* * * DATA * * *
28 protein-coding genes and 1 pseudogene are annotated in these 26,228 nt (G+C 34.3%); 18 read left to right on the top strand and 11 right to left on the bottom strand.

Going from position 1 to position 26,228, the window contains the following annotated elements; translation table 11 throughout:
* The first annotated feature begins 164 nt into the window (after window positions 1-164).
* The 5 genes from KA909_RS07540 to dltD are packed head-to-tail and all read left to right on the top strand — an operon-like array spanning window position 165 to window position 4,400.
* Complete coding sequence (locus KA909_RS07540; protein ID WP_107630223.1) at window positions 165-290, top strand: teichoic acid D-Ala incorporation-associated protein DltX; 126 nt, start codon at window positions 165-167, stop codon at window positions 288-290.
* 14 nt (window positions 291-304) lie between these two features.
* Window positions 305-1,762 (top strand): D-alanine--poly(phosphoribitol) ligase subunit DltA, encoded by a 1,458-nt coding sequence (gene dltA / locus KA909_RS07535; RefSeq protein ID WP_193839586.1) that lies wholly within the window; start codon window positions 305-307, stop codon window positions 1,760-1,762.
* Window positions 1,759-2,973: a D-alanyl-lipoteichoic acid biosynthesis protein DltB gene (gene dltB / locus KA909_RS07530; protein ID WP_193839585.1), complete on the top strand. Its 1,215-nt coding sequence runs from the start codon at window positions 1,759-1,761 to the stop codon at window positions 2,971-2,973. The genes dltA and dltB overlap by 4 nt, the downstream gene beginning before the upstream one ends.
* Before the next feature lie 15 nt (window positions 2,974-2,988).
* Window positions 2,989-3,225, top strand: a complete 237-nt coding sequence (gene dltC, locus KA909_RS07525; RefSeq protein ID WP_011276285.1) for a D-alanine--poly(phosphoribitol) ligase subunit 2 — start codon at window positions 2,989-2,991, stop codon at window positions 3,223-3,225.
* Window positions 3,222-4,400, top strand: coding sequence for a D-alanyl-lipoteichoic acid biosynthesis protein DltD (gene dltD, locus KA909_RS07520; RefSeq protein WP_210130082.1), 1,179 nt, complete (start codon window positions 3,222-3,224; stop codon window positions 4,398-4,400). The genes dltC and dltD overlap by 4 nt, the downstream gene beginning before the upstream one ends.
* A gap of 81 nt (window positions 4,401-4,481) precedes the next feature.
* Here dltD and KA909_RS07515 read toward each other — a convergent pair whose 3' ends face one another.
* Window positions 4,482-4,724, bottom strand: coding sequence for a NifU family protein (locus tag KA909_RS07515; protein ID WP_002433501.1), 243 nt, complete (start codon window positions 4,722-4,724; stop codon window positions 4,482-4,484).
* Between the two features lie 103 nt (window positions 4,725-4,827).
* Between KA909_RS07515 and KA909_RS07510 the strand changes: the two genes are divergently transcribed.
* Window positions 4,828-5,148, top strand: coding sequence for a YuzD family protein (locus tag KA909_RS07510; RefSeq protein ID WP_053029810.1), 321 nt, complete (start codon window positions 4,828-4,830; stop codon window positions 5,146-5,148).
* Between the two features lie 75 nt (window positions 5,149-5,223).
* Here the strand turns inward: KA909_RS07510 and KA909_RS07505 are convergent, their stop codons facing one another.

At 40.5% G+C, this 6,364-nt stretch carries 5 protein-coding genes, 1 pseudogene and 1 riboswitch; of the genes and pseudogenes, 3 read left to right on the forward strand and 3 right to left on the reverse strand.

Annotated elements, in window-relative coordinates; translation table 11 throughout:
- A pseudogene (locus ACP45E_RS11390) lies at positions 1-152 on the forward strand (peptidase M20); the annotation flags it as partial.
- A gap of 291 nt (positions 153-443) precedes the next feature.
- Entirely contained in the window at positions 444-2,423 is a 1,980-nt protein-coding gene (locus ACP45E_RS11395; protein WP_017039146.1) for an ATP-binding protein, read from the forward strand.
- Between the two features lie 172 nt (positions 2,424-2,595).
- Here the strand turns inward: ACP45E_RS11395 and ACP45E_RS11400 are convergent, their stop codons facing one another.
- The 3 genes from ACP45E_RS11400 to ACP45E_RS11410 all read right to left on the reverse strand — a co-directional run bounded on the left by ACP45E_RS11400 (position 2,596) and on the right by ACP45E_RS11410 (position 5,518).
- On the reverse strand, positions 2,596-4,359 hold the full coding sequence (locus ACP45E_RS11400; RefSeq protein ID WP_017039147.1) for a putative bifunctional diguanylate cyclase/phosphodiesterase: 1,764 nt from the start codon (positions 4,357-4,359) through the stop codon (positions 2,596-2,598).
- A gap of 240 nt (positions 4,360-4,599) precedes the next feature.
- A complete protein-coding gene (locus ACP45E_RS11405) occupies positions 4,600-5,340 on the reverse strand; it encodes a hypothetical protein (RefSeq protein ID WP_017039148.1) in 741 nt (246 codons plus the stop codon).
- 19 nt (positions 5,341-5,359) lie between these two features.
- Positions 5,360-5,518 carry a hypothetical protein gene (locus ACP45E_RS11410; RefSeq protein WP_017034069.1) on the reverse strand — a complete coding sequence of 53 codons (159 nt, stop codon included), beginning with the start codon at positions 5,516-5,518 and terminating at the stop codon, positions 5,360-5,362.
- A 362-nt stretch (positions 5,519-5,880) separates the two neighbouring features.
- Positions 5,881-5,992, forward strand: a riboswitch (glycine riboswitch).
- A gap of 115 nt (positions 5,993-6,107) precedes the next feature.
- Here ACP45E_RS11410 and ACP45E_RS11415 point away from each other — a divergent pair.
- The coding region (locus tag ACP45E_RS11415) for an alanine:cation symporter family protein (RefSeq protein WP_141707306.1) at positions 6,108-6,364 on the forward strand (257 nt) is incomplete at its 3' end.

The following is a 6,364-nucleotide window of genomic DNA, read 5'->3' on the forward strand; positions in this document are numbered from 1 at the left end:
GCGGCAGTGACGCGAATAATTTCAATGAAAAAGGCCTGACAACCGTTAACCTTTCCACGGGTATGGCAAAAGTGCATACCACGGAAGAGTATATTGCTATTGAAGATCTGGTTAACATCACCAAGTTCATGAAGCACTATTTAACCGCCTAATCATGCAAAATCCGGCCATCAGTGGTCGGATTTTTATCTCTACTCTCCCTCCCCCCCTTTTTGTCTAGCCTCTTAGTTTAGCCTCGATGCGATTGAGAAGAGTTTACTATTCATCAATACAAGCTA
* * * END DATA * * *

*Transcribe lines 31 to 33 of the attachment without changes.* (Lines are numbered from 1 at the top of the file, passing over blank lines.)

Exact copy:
- 19 nt (positions 5,341-5,359) lie between these two features.
- Positions 5,360-5,518 carry a hypothetical protein gene (locus ACP45E_RS11410; RefSeq protein WP_017034069.1) on the reverse strand — a complete coding sequence of 53 codons (159 nt, stop codon included), beginning with the start codon at positions 5,516-5,518 and terminating at the stop codon, positions 5,360-5,362.
- A 362-nt stretch (positions 5,519-5,880) separates the two neighbouring features.